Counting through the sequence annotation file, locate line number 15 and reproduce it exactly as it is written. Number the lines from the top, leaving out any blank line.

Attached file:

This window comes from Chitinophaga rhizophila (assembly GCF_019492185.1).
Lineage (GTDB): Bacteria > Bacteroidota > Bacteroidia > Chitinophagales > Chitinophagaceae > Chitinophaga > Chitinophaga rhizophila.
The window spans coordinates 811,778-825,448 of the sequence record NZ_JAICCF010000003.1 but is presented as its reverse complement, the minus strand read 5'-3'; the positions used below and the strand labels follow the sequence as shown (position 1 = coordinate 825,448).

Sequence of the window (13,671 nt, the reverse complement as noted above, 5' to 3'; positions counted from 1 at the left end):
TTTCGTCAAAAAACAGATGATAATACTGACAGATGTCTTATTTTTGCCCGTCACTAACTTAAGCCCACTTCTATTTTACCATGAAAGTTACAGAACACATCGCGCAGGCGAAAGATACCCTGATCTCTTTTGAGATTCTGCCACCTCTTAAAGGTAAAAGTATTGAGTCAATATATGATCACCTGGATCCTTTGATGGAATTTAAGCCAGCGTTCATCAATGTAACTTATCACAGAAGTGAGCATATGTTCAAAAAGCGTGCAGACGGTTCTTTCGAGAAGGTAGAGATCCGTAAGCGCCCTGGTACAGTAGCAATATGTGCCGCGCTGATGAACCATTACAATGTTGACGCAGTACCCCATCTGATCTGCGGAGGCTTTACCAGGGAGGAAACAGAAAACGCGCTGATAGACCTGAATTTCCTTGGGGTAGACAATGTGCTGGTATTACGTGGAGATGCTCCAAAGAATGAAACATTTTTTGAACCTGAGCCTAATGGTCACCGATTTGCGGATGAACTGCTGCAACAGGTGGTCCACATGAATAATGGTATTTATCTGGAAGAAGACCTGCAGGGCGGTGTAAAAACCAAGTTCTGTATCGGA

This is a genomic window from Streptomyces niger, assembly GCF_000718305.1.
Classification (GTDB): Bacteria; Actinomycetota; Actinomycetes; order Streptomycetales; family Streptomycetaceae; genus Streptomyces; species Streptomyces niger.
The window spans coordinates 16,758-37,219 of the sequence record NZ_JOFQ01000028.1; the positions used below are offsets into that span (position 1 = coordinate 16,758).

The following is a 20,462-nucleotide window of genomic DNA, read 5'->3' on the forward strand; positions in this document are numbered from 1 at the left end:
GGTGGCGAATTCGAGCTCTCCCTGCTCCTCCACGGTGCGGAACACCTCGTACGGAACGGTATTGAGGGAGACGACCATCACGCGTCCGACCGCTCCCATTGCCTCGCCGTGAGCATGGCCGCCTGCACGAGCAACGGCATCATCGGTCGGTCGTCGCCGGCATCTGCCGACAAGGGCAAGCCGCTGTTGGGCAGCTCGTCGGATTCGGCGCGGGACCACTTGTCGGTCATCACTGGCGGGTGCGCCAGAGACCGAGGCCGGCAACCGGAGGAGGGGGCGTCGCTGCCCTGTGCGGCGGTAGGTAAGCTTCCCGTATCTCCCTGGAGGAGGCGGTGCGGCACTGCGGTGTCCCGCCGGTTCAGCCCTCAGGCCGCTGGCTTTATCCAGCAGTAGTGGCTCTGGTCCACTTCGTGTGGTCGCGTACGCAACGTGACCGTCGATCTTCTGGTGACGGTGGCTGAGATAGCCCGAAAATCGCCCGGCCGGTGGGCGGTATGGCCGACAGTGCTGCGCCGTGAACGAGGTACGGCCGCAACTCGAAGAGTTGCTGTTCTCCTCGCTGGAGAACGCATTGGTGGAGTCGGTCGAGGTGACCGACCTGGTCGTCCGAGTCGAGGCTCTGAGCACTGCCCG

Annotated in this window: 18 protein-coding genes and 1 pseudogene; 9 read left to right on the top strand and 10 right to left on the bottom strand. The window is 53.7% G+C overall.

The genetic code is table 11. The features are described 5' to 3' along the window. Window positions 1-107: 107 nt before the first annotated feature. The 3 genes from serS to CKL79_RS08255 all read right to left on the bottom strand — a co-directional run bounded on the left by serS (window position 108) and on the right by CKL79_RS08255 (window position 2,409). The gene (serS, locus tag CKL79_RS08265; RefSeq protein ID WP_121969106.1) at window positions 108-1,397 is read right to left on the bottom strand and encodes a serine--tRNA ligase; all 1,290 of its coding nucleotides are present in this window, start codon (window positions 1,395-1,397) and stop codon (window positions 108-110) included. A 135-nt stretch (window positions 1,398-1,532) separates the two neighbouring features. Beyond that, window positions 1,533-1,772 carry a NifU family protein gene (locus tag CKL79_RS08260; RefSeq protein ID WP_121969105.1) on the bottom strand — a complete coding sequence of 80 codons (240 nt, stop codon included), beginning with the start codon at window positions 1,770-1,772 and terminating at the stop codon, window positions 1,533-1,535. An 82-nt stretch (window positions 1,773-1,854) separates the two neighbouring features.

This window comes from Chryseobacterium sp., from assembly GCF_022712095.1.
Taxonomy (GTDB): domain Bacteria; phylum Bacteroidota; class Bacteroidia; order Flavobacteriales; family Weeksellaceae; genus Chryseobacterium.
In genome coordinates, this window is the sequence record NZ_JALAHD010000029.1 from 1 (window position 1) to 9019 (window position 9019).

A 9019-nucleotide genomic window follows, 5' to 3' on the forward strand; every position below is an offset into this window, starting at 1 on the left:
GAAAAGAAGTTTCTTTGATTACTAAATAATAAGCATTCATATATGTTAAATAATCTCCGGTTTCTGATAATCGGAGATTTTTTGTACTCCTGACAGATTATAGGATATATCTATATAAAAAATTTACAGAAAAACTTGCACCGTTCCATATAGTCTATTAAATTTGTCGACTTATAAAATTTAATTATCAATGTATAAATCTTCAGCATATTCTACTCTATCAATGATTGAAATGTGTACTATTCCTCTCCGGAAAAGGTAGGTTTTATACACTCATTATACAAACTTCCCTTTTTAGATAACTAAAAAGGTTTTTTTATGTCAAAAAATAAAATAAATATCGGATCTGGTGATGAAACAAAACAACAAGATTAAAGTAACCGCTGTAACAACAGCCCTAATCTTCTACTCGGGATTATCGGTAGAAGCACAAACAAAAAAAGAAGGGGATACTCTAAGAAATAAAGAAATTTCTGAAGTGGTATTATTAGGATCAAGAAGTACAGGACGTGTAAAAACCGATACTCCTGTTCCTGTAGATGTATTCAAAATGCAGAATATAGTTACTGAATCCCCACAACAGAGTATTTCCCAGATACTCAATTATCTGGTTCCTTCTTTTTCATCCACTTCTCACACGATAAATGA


In genome coordinates, this window is the sequence record NZ_JALAHD010000029.1 from 1 (window position 1) to 9019 (window position 9019).